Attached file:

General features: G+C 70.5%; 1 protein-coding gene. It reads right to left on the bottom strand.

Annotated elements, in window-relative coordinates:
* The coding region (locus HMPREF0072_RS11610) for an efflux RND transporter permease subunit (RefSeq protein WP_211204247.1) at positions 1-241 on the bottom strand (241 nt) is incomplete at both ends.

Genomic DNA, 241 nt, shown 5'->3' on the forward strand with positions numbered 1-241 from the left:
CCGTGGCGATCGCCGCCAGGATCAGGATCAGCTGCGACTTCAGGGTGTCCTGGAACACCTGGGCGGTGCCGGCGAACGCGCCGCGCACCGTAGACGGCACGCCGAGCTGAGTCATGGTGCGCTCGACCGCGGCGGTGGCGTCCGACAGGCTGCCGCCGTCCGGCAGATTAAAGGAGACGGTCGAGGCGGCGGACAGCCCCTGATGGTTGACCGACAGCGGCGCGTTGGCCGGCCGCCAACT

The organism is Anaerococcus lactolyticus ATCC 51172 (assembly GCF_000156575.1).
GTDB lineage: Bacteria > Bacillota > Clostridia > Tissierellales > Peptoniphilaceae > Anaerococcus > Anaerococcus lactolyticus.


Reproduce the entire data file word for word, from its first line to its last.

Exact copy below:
General features: G+C 70.5%; 1 protein-coding gene. It reads right to left on the bottom strand.

Annotated elements, in window-relative coordinates:
* The coding region (locus HMPREF0072_RS11610) for an efflux RND transporter permease subunit (RefSeq protein WP_211204247.1) at positions 1-241 on the bottom strand (241 nt) is incomplete at both ends.

Genomic DNA, 241 nt, shown 5'->3' on the forward strand with positions numbered 1-241 from the left:
CCGTGGCGATCGCCGCCAGGATCAGGATCAGCTGCGACTTCAGGGTGTCCTGGAACACCTGGGCGGTGCCGGCGAACGCGCCGCGCACCGTAGACGGCACGCCGAGCTGAGTCATGGTGCGCTCGACCGCGGCGGTGGCGTCCGACAGGCTGCCGCCGTCCGGCAGATTAAAGGAGACGGTCGAGGCGGCGGACAGCCCCTGATGGTTGACCGACAGCGGCGCGTTGGCCGGCCGCCAACT

The organism is Anaerococcus lactolyticus ATCC 51172 (assembly GCF_000156575.1).
GTDB lineage: Bacteria > Bacillota > Clostridia > Tissierellales > Peptoniphilaceae > Anaerococcus > Anaerococcus lactolyticus.